While the predictions of the report have not become literally true, some general trends have played out: Population growth, increasing income levels, and globalization have put pressure on renewable resources, in particular, to such an extent that physical scarcity and absolute limits have to be taken seriously. In their article “Human Appropriation of the Products of Photosynthesis” (1986), Peter M. Vitousek and his coauthors estimate that humans consume 40 percent of total terrestrial net primary production. Boris Worm and his coauthors in “Impacts of Biodiversity Loss on Ocean Ecosystem Services” (2006) find that global fish landings have diminished since 1994 despite significantly increased fishing efforts, and that the main commercial fisheries are likely to collapse in the coming decades if marine biodiversity is not protected effectively. In their article “Tracking the Ecological Overshoot of the Human Economy” (2002), Mathis Wackernagel and his coauthors estimate that the global mean ecological footprint is 2.3 hectares per person, but it is twice that figure in Europe and four times higher in the United States. This means that many developed countries have to import carrying capacity, often from the developing world, as described by Marc L. Imhoff and his coauthors in “Global Patterns in Human Consumption of Net Primary Production” (2004). The global ecological footprint, the area needed to produce the goods and resources that humanity uses, currently amounts to 1.3 Earths. According to the authors, we currently overshoot the carrying capacity of the earth by a large margin.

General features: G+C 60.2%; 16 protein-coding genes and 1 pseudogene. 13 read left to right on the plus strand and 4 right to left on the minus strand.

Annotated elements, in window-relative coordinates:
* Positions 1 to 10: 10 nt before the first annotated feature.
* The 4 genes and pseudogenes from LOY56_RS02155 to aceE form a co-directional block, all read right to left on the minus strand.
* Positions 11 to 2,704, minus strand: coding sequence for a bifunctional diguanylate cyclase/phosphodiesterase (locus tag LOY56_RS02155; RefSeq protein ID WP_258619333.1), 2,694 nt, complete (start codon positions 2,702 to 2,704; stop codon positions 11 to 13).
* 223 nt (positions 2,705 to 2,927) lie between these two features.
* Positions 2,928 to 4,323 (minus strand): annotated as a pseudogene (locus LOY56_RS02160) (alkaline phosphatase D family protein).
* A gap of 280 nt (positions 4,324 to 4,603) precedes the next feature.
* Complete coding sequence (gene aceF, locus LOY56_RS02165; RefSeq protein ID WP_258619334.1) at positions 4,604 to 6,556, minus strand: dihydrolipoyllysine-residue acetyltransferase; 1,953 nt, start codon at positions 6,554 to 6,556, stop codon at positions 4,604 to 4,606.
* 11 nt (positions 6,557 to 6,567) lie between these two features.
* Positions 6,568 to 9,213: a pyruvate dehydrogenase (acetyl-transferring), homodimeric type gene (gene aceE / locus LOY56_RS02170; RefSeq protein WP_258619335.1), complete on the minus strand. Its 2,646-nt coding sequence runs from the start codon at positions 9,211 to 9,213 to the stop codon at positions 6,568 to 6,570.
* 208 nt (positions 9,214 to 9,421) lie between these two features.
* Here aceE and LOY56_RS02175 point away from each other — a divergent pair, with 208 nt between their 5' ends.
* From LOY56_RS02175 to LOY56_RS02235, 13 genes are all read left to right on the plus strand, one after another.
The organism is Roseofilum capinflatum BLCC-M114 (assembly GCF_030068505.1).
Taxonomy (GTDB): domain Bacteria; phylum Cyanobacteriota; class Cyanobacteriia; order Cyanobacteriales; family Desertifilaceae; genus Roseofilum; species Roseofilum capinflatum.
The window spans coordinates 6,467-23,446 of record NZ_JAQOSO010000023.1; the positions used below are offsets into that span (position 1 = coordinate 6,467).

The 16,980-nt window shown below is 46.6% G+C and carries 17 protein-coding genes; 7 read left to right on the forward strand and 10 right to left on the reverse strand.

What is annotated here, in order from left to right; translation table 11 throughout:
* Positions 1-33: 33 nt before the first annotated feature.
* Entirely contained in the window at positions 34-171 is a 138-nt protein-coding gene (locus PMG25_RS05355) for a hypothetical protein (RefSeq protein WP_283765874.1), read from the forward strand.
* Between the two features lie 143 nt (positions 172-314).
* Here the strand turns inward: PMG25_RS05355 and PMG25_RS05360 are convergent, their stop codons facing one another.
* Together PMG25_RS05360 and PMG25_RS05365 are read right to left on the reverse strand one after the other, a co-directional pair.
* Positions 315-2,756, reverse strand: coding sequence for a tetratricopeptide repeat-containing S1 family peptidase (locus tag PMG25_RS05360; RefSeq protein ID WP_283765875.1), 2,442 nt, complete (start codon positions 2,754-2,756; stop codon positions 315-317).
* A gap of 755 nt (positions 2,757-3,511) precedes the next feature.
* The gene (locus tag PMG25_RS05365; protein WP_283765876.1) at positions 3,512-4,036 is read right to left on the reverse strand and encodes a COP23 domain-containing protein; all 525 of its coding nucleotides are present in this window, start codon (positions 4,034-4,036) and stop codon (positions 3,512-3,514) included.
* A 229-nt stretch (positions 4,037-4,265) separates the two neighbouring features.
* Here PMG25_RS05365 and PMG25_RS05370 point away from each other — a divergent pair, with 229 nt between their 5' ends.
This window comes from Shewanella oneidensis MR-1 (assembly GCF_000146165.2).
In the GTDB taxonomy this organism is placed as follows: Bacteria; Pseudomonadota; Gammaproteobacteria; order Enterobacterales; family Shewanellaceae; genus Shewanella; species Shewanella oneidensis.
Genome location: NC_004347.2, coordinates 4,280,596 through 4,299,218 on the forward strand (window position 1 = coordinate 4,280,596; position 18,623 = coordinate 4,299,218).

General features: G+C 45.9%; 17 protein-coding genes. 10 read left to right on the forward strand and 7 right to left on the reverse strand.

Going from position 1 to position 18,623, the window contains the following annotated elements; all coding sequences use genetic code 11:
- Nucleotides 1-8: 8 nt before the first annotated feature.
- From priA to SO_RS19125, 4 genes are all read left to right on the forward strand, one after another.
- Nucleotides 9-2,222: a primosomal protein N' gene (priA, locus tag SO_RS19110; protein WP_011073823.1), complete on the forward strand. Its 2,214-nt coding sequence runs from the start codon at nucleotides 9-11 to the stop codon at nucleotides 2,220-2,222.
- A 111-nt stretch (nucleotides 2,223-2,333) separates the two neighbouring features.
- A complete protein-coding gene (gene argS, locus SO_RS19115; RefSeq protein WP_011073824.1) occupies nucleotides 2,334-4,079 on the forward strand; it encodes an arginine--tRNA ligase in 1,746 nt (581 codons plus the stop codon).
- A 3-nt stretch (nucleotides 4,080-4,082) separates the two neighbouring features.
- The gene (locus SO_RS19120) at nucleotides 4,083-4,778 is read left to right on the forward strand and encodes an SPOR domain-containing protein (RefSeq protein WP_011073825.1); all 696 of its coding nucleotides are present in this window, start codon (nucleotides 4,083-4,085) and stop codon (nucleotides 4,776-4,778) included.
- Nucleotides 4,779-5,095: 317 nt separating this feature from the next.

SEE ALSO Natural Resources, Nonrenewable
Imhoff, Marc L., Lahouari Bounoua, Taylor Ricketts, et al. 2004. Global Patterns in Human Consumption of Net Primary Production. Nature 429 (6994): 870–873.
Jevons, W. Stanley. 1871. The Theory of Political Economy. London and New York: Macmillan.
Meadows, Donella H., Dennis L. Meadows, Jørgen Randers, and William W. Behrens III. 1972. The Limits to Growth: A Report for the Club of Rome’s Project on the Predicament of Mankind. New York: Universe Books.
U.S. Bureau of Mines and the U.S. Geological Survey. 1976. Coal Resource Classification System of the U.S. Bureau of Mines and U.S. Geological Survey. Geological Survey Bulletin 1450-B.
Vitousek, Peter M., Paul R. Erlich, Anne H. Erlich, and Pamela A. Matson. 1986. Human Appropriation of the Products of Photosynthesis. BioScience 36 (6): 368–373.
Wackernagel, Mathis, Niels B. Schulz, Diana Deumling, et al. 2002. Tracking the Ecological Overshoot of the Human Economy. Proceedings of the National Academy of Sciences of the United States of America 99 (14): 9266–9271.
Worm, Boris, Edward B. Barbier, Nicola J. Beaumont, et al. 2006. Impacts of Biodiversity Loss on Ocean Ecosystem Services. Science 314 (5800): 787–790.
"Resources." International Encyclopedia of the Social Sciences. . Encyclopedia.com. (February 22, 2018). http://www.encyclopedia.com/social-sciences/applied-and-social-sciences-magazines/resources